National Security Challenges in Extradition: Analysing Cybercrime Cases in the Digital Age

  • Abiya Rehma
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  • Abiya Rehma

    Student at Christ University, School of Law, India

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The digital age has ushered in a new era of national security challenges, primarily driven by the evolving landscape of cybercrimes. Extradition, the legal process facilitating the transfer of individuals across jurisdictions for trial or prosecution, has assumed a pivotal role in addressing cybercrimes directly impacting the security of nations and their citizens. This study delves into the complex domain of extradition in the digital age, with a specific focus on cybercrime cases intertwined with national security interests. The central theme that emerges is the critical importance of harmonizing legal frameworks, particularly in the context of dual criminality requirements. Cybercrimes often transcend borders and can involve actions recognized as criminal in one country but not in another. Divergent legal frameworks, jurisdictional conflicts, and the absence of a comprehensive global treaty on cybercrime contribute to the complexity of extradition in this domain. Cases such as those of Gary McKinnon, Alexei Burkov, Julian Assange, and Meng Wanzhou, exemplify the intricacies of international extradition when dealing with cybercrimes and national security interests. Beyond legal considerations, the study explores the diplomatic, political, and human rights dimensions of cybercrime extradition. Striking a balance between national security imperatives and individual rights becomes a delicate challenge that extradition processes must navigate. It emphasizes the critical role of international cooperation in addressing jurisdictional challenges inherent to cybercrime extradition. In the rapidly evolving landscape, the development of best practices and model approaches is essential to mitigate jurisdictional difficulties and ensure justice prevails, even in the face of cyber threats transcending borders.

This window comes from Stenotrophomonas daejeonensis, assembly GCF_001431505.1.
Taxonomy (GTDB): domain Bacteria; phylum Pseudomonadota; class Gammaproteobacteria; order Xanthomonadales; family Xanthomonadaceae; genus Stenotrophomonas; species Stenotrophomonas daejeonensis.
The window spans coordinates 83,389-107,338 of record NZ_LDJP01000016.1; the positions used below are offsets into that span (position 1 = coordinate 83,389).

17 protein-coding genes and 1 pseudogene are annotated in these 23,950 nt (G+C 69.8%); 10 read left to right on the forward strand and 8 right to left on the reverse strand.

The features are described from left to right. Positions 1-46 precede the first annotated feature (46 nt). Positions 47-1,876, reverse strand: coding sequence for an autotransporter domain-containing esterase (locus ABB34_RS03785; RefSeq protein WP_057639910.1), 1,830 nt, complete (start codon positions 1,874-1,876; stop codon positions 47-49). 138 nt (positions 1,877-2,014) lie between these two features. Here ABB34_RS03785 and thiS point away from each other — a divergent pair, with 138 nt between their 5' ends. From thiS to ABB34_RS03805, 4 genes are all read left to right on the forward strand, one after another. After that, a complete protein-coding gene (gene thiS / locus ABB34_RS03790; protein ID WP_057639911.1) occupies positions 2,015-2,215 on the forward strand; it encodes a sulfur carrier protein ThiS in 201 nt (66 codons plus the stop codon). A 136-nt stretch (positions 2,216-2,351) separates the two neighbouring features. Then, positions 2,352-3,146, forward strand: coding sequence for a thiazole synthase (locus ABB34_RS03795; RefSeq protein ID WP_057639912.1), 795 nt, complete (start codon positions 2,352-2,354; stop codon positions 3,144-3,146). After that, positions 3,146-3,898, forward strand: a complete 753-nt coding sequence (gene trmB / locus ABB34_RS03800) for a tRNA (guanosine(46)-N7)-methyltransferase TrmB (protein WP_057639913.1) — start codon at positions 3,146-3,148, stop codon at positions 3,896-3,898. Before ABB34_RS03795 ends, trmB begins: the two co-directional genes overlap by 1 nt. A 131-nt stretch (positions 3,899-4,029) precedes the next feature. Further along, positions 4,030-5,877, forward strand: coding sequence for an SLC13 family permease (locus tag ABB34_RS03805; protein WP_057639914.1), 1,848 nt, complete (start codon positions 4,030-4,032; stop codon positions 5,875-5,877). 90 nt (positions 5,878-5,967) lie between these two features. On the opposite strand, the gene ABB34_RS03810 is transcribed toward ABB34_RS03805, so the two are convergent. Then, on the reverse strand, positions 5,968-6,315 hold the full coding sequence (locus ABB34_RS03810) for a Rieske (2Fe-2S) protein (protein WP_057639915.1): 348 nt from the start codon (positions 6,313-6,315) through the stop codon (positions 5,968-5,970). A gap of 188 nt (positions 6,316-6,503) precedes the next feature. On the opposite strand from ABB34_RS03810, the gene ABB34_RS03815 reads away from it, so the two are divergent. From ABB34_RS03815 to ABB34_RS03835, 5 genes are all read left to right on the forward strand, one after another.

Research Paper


International Journal of Law Management and Humanities, Volume 7, Issue 1, Page 508 - 518


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This is an Open Access article, distributed under the terms of the Creative Commons Attribution -NonCommercial 4.0 International (CC BY-NC 4.0) (, which permits remixing, adapting, and building upon the work for non-commercial use, provided the original work is properly cited.


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